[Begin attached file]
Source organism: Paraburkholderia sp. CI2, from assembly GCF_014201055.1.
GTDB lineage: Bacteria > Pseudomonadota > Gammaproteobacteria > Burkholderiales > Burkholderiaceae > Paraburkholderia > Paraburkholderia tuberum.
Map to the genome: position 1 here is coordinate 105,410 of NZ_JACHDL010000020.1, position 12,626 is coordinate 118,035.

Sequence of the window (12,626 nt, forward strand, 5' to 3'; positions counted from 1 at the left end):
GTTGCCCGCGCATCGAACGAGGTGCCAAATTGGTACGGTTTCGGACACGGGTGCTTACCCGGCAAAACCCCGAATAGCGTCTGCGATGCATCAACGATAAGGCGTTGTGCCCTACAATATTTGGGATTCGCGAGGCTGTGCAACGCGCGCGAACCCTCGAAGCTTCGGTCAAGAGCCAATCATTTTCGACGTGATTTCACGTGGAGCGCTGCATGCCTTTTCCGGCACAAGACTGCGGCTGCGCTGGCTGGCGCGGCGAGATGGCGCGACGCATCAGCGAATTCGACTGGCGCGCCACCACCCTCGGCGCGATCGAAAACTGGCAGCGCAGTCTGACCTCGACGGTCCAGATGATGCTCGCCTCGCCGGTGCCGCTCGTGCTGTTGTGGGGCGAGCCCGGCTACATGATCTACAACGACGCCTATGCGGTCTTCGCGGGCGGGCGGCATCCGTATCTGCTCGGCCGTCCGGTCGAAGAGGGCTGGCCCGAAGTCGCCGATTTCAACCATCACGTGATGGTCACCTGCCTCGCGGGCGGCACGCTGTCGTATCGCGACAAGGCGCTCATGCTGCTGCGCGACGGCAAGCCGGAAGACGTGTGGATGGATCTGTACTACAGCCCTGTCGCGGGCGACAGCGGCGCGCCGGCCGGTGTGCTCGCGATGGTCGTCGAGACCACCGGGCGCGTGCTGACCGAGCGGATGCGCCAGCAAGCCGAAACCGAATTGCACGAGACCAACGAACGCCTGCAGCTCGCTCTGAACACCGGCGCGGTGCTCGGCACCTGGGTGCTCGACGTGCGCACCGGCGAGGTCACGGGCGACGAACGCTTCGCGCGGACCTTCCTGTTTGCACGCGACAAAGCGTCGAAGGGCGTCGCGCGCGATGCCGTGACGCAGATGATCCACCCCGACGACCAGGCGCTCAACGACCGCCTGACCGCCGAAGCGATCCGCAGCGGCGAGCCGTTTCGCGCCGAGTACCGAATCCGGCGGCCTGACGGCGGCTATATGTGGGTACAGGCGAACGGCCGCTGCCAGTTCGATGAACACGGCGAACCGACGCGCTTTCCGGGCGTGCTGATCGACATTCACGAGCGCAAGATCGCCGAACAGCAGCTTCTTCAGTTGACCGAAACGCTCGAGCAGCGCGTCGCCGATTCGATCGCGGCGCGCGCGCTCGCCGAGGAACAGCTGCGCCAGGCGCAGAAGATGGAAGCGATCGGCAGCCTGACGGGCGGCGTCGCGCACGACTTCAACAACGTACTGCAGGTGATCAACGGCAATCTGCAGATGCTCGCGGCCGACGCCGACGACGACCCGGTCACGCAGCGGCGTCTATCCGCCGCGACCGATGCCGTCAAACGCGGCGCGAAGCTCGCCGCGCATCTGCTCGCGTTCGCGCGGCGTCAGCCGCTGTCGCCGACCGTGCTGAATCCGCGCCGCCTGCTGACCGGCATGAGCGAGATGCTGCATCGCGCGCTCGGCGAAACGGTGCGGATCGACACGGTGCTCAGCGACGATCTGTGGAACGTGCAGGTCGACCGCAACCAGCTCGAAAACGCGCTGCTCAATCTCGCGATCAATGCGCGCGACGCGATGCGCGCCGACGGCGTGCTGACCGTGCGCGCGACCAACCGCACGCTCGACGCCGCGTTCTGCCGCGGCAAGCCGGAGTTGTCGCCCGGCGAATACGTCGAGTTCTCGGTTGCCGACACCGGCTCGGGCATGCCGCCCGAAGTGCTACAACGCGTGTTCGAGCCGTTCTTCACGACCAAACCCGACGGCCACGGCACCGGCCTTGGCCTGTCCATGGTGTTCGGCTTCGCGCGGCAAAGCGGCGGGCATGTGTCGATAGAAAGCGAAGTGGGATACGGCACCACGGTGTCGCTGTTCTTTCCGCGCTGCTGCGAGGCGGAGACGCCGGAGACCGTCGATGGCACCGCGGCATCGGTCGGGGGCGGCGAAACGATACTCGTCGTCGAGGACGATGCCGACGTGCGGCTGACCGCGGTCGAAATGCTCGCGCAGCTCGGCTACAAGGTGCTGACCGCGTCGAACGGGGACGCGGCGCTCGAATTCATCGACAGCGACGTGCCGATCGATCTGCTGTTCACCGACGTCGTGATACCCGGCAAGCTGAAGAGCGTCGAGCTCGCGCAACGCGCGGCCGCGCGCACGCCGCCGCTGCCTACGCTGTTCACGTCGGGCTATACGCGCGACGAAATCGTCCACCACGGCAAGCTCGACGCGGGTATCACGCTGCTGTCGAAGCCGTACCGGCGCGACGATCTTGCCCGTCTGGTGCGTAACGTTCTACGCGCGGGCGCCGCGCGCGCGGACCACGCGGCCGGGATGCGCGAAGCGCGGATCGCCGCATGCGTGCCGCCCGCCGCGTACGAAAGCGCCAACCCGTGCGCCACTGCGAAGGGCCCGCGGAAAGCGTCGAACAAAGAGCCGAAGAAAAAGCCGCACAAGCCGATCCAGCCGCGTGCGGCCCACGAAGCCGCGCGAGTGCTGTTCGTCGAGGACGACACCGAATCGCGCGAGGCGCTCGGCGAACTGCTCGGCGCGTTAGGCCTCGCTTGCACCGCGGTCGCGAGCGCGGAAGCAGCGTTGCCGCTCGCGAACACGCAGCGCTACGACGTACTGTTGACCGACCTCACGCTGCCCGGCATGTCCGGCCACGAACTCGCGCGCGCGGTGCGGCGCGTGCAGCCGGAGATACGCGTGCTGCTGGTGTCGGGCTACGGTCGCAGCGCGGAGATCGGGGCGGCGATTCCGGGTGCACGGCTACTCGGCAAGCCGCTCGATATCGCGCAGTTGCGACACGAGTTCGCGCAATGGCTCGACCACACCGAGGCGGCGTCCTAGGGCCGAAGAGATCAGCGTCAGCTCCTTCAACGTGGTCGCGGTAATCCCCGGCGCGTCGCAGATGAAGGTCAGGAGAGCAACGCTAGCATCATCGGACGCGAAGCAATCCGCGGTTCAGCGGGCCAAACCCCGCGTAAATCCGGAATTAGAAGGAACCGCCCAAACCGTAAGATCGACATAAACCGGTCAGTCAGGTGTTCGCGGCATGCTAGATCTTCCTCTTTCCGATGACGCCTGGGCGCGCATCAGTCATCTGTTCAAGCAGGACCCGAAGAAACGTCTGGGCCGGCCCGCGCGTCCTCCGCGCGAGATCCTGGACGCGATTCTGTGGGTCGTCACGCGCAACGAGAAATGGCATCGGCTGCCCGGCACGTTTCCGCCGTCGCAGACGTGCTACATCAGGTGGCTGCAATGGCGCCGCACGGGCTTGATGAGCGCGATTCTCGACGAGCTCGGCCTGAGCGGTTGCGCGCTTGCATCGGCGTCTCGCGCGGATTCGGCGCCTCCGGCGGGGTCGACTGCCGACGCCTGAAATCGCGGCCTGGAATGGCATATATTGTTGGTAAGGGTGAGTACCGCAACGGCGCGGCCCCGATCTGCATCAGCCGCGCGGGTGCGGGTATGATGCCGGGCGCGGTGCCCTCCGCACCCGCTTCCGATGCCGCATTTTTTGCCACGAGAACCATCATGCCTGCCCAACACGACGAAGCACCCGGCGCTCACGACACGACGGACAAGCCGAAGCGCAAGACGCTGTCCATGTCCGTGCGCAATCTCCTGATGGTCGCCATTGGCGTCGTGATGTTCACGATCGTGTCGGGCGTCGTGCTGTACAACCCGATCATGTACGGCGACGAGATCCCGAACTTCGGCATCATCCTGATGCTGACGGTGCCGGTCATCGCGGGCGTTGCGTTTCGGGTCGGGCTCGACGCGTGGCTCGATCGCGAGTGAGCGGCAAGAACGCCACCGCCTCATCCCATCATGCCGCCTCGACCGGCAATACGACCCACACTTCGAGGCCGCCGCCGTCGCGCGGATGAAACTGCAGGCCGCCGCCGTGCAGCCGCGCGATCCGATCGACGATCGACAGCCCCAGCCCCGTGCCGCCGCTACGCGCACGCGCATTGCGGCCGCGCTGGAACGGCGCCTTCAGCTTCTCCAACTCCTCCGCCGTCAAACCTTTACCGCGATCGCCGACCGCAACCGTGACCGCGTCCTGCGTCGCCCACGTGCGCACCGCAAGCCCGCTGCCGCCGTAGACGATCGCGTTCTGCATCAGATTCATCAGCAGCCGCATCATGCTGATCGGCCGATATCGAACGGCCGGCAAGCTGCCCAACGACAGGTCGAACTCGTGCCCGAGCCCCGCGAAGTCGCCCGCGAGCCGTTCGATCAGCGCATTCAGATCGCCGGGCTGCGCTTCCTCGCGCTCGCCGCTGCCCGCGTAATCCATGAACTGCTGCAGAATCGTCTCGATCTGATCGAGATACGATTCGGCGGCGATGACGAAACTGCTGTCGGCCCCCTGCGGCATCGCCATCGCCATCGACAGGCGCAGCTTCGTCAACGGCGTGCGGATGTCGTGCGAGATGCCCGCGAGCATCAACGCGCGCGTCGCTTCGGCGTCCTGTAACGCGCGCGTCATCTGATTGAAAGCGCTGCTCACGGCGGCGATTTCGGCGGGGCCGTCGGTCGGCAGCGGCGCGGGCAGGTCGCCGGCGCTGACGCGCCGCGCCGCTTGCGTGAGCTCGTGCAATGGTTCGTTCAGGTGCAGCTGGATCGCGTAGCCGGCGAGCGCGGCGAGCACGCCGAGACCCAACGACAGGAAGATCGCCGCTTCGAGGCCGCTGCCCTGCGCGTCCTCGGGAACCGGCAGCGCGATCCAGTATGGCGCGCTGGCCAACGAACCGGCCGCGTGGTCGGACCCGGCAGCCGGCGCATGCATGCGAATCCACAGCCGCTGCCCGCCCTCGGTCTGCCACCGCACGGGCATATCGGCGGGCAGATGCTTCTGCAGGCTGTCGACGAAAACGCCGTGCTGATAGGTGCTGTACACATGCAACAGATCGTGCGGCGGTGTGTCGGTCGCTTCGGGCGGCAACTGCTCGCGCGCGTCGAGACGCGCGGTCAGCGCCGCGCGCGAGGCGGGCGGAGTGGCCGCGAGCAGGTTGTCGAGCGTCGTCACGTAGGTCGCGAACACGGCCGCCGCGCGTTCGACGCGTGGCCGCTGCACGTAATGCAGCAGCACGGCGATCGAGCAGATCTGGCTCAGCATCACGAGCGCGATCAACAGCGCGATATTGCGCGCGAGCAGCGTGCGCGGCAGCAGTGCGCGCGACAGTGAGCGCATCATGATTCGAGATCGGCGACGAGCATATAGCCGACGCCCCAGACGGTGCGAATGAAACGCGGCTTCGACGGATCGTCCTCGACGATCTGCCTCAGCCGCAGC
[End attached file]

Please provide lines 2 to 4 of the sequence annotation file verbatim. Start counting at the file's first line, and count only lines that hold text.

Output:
GTDB lineage: Bacteria > Pseudomonadota > Gammaproteobacteria > Burkholderiales > Burkholderiaceae > Paraburkholderia > Paraburkholderia tuberum.
Map to the genome: position 1 here is coordinate 105,410 of NZ_JACHDL010000020.1, position 12,626 is coordinate 118,035.

Sequence of the window (12,626 nt, forward strand, 5' to 3'; positions counted from 1 at the left end):